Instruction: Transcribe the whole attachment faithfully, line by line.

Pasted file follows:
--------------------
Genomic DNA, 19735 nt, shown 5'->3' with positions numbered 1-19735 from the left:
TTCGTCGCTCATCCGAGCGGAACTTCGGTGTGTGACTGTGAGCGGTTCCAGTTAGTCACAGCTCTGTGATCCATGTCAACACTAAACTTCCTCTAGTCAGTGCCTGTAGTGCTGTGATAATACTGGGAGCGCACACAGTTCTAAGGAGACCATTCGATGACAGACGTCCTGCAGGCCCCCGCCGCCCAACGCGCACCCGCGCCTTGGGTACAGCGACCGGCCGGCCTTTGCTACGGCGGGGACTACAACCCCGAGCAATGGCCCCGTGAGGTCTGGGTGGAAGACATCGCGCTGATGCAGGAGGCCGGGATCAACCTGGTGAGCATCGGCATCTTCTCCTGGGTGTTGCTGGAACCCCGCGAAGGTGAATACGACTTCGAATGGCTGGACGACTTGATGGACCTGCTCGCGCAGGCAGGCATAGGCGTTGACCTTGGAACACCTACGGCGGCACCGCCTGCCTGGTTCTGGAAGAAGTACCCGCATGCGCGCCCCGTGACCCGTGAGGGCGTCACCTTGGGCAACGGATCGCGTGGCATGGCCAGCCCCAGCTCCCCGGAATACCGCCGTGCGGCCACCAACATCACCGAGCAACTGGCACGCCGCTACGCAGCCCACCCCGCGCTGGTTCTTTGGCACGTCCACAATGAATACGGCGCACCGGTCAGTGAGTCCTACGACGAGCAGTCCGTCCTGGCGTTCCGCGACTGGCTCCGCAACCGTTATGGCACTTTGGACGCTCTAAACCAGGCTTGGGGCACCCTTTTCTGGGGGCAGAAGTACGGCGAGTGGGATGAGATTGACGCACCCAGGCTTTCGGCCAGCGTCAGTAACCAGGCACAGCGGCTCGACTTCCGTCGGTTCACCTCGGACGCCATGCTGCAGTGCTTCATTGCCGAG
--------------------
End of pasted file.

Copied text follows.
Genomic DNA, 19735 nt, shown 5'->3' with positions numbered 1-19735 from the left:
TTCGTCGCTCATCCGAGCGGAACTTCGGTGTGTGACTGTGAGCGGTTCCAGTTAGTCACAGCTCTGTGATCCATGTCAACACTAAACTTCCTCTAGTCAGTGCCTGTAGTGCTGTGATAATACTGGGAGCGCACACAGTTCTAAGGAGACCATTCGATGACAGACGTCCTGCAGGCCCCCGCCGCCCAACGCGCACCCGCGCCTTGGGTACAGCGACCGGCCGGCCTTTGCTACGGCGGGGACTACAACCCCGAGCAATGGCCCCGTGAGGTCTGGGTGGAAGACATCGCGCTGATGCAGGAGGCCGGGATCAACCTGGTGAGCATCGGCATCTTCTCCTGGGTGTTGCTGGAACCCCGCGAAGGTGAATACGACTTCGAATGGCTGGACGACTTGATGGACCTGCTCGCGCAGGCAGGCATAGGCGTTGACCTTGGAACACCTACGGCGGCACCGCCTGCCTGGTTCTGGAAGAAGTACCCGCATGCGCGCCCCGTGACCCGTGAGGGCGTCACCTTGGGCAACGGATCGCGTGGCATGGCCAGCCCCAGCTCCCCGGAATACCGCCGTGCGGCCACCAACATCACCGAGCAACTGGCACGCCGCTACGCAGCCCACCCCGCGCTGGTTCTTTGGCACGTCCACAATGAATACGGCGCACCGGTCAGTGAGTCCTACGACGAGCAGTCCGTCCTGGCGTTCCGCGACTGGCTCCGCAACCGTTATGGCACTTTGGACGCTCTAAACCAGGCTTGGGGCACCCTTTTCTGGGGGCAGAAGTACGGCGAGTGGGATGAGATTGACGCACCCAGGCTTTCGGCCAGCGTCAGTAACCAGGCACAGCGGCTCGACTTCCGTCGGTTCACCTCGGACGCCATGCTGCAGTGCTTCATTGCCGAG